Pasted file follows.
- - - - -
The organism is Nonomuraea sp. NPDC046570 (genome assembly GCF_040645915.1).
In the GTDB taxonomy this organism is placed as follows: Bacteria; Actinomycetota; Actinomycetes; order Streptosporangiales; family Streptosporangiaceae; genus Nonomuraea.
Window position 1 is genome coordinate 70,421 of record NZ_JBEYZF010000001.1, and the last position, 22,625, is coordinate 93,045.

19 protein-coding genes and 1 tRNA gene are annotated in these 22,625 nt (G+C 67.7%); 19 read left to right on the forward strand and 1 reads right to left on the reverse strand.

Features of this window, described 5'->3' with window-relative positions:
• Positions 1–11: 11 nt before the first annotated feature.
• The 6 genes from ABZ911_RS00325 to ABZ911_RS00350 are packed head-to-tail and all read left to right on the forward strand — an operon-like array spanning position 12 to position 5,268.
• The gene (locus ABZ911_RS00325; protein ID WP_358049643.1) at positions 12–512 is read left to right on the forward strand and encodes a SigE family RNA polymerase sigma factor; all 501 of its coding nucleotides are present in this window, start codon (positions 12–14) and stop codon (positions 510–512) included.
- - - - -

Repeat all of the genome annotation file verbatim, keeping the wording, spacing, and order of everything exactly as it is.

The organism is Nonomuraea sp. NPDC046570 (genome assembly GCF_040645915.1).
In the GTDB taxonomy this organism is placed as follows: Bacteria; Actinomycetota; Actinomycetes; order Streptosporangiales; family Streptosporangiaceae; genus Nonomuraea.
Window position 1 is genome coordinate 70,421 of record NZ_JBEYZF010000001.1, and the last position, 22,625, is coordinate 93,045.

19 protein-coding genes and 1 tRNA gene are annotated in these 22,625 nt (G+C 67.7%); 19 read left to right on the forward strand and 1 reads right to left on the reverse strand.

Features of this window, described 5'->3' with window-relative positions:
• Positions 1–11: 11 nt before the first annotated feature.
• The 6 genes from ABZ911_RS00325 to ABZ911_RS00350 are packed head-to-tail and all read left to right on the forward strand — an operon-like array spanning position 12 to position 5,268.
• The gene (locus ABZ911_RS00325; protein ID WP_358049643.1) at positions 12–512 is read left to right on the forward strand and encodes a SigE family RNA polymerase sigma factor; all 501 of its coding nucleotides are present in this window, start codon (positions 12–14) and stop codon (positions 510–512) included.